While waiting in the lobby of the CC, I talked for a bit with the fast-talking-sales-guy. He was actually interested in some of the work I'd done with Flash, and he talked about how they had been trying to put together some good tutorials and presentations on the web for their business. He got excited when I mentioned a new product that would convert PowerPoint presentations to Flash, and he was interested in getting together with me later to discuss the possibilities of moving some of their sales material to the web that way. My hopes temporarily brightened at the possibility that they actually wanted me to help them with their business infrastructure and weren't just trying to get me to sell steak knives door to door (my current theory at the time).

I asked fast-talking-sales-guy what exactly the business was all about, and he said "it'll all be clear in there" motioning to the big meeting room.

Red Flag Number Four: Complete refusal by anyone involved to discuss what the business is about.

I seated myself near the middle of the room, with the female of the Starbuck's couple sitting to the left of me and another woman who was obviously "involved" sitting to my right. A quick seat-count showed the room to hold a little over 300, and they managed to almost fill the room. The crowd was pretty diverse, with most folks dressed much better than myself (remember, I thought I was gonna talk about technical stuff). It wasn't completely clear who was involved with the business and who wasn't, but there were some obvious prospects, like the three crew-cut guys in hunting jackets sitting in the front row and the two tall-haired black women directly ahead of me who appeared to be dressed for a Pentecostal church-service. While waiting for the pitch to start, the women on either side of me started priming me, going on about how very great the speaker is, how he's got a doctorate from MIT, and how they hoped he would tell the "slide rule story".

My annoyance at being "played" at this point had changed to amusement. Rather than even try to make small-talk or commit the cardinal sin of trying to find out why I was there, I just nodded and started taking notes.

The speaker, Dr David Hollander, finally took the stage to an instant standing ovation.

Red Flag Number Five: Pre-emptive standing ovation for someone I've never heard of.

While pacing back and forth, the good doctor spoke quickly. Very quickly. Blindingly quickly. There were times that he'd start the next sentence before completing the previous one. For the next 90 minutes, I don't think there was a 3-second gap of him resting his voice. He held the microphone in his left hand, and his right-hand was always at the ready to shoot up in the air when it came time to get the audience to raise their hands in response to really obvious questions. . .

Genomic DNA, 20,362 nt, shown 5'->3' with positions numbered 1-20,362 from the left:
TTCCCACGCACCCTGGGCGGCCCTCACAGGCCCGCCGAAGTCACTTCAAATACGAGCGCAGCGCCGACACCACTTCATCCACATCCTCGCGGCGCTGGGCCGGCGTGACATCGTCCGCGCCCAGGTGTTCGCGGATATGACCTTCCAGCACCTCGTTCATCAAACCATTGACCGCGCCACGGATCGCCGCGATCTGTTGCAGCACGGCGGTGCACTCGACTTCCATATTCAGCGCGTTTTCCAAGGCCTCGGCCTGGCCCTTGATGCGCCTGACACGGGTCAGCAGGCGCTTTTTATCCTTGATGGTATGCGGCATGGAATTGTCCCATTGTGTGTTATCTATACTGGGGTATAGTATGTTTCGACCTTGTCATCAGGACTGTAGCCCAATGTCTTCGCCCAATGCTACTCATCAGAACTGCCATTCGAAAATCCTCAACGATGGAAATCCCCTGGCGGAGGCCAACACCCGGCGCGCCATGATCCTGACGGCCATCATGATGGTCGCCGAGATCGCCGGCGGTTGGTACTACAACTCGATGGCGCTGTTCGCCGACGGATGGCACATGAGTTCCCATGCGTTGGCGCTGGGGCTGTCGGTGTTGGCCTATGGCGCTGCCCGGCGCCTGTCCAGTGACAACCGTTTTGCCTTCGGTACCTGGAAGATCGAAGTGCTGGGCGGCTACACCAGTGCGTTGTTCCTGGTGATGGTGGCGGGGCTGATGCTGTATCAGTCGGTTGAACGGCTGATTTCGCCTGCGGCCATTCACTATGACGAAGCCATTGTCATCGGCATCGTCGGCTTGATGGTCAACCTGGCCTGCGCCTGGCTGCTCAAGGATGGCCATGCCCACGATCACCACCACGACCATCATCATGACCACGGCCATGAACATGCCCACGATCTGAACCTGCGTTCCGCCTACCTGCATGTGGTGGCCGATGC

"Who here would like to set your own hours? [raises hand, pauses one second for audience to do the same] Who here would like to be able to deduct great vacations from their taxes? [raises hand, pauses one second for audience to do the same]"

His mantra for the first half of the presentation was "residual income". Now then, I basically live on royalties from a few software projects so I'm quite familiar with residual income. Things just weren't adding up. He would alternately talk about "residual income" then talk about getting commissions from selling things in a "virtual mall". He claimed that he had overcome the fact that commissions are just one-time things, and he had methods to get "residual income" from product sales. He jokingly said "it's like if you're a car dealer and somebody calls you up to say 'hey, I like that car you sold me last year, here's your commission again'. Isn't that GREAT???"

The pitch wasn't getting through. My thought wasn't "boy that's great" but "that's amazingly stupid".

Needless to say, it turned out that this "residual income" did not come from people paying you sales commissions repeatedly, but in selling a "virtual mall" to other people. Then if somebody bought something from someone else's "virtual mall", you get a piece of that too.

Red Flag Number Six: Someone claiming to be a doctor from MIT who doesn't know the difference between royalties and multi-level marketing.

Oh, and he posted the ten parts that make up "The Perfect Business"

1. No up-front cost
2. Be your own boss
3. No employees
4. Flexible hours
5. No inventory
6. No product handling of any kind
7. Unlimited territory
8. Unlimited income
9. Training and mentor system
10. Tax benefits

Some folks were throwing themselves into it at this point, hooting and cheering as he wrote up the "perfect business". I was rolling my eyes, wondering if anyone would get excited if he wrote up "11. Big sacks of cash fall out of the sky and into your arms".

The presentation started at 8:15, and it wasn't until 8:50 that he actually gave a hint as to what "The Business" was about. He talked about selling things directly from the factory, thus giving you the 30% that normally goes towards the markups as a product goes from factory to wholesaler to store-shelf. He then said the commission would be anywhere from 3% to 30% depending on your volume (I guess they keep the extra 27% as a "nuisance fee" if your sales dip). He kept referring to all of these things happening in a "virtual mall" that they had set up that sold everything from Sharper Image to Disney Store. I'm a frequent online shopper, and I've never heard of such a "virtual mall". The only thing that came close was Value America, and they closed down years ago.